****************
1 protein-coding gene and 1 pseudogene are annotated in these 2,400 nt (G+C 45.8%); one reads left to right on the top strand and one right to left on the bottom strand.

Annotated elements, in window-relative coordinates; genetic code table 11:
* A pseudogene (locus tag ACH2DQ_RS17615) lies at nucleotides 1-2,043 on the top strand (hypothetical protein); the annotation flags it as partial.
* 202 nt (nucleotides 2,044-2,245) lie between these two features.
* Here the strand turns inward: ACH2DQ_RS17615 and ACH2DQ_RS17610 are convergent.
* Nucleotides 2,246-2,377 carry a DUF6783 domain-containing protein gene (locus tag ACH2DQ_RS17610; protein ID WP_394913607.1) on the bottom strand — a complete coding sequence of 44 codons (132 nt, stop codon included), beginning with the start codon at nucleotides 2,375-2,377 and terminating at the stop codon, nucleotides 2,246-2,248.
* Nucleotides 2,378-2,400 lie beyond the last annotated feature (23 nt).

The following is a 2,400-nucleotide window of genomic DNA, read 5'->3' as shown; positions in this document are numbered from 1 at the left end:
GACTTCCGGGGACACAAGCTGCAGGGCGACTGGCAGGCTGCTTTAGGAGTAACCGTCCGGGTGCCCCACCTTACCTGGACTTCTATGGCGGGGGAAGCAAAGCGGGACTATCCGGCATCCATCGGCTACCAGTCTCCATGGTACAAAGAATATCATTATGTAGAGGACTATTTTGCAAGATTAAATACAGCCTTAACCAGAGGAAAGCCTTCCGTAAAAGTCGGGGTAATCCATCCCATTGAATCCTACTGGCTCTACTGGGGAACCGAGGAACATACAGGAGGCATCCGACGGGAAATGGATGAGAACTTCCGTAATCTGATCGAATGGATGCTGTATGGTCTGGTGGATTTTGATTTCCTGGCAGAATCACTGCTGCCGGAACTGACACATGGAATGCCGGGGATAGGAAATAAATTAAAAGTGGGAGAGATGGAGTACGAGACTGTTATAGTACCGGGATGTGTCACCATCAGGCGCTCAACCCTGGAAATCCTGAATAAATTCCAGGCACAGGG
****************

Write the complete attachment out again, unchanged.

1 protein-coding gene and 1 pseudogene are annotated in these 2,400 nt (G+C 45.8%); one reads left to right on the top strand and one right to left on the bottom strand.

Annotated elements, in window-relative coordinates; genetic code table 11:
* A pseudogene (locus tag ACH2DQ_RS17615) lies at nucleotides 1-2,043 on the top strand (hypothetical protein); the annotation flags it as partial.
* 202 nt (nucleotides 2,044-2,245) lie between these two features.
* Here the strand turns inward: ACH2DQ_RS17615 and ACH2DQ_RS17610 are convergent.
* Nucleotides 2,246-2,377 carry a DUF6783 domain-containing protein gene (locus tag ACH2DQ_RS17610; protein ID WP_394913607.1) on the bottom strand — a complete coding sequence of 44 codons (132 nt, stop codon included), beginning with the start codon at nucleotides 2,375-2,377 and terminating at the stop codon, nucleotides 2,246-2,248.
* Nucleotides 2,378-2,400 lie beyond the last annotated feature (23 nt).

The following is a 2,400-nucleotide window of genomic DNA, read 5'->3' as shown; positions in this document are numbered from 1 at the left end:
GACTTCCGGGGACACAAGCTGCAGGGCGACTGGCAGGCTGCTTTAGGAGTAACCGTCCGGGTGCCCCACCTTACCTGGACTTCTATGGCGGGGGAAGCAAAGCGGGACTATCCGGCATCCATCGGCTACCAGTCTCCATGGTACAAAGAATATCATTATGTAGAGGACTATTTTGCAAGATTAAATACAGCCTTAACCAGAGGAAAGCCTTCCGTAAAAGTCGGGGTAATCCATCCCATTGAATCCTACTGGCTCTACTGGGGAACCGAGGAACATACAGGAGGCATCCGACGGGAAATGGATGAGAACTTCCGTAATCTGATCGAATGGATGCTGTATGGTCTGGTGGATTTTGATTTCCTGGCAGAATCACTGCTGCCGGAACTGACACATGGAATGCCGGGGATAGGAAATAAATTAAAAGTGGGAGAGATGGAGTACGAGACTGTTATAGTACCGGGATGTGTCACCATCAGGCGCTCAACCCTGGAAATCCTGAATAAATTCCAGGCACAGGG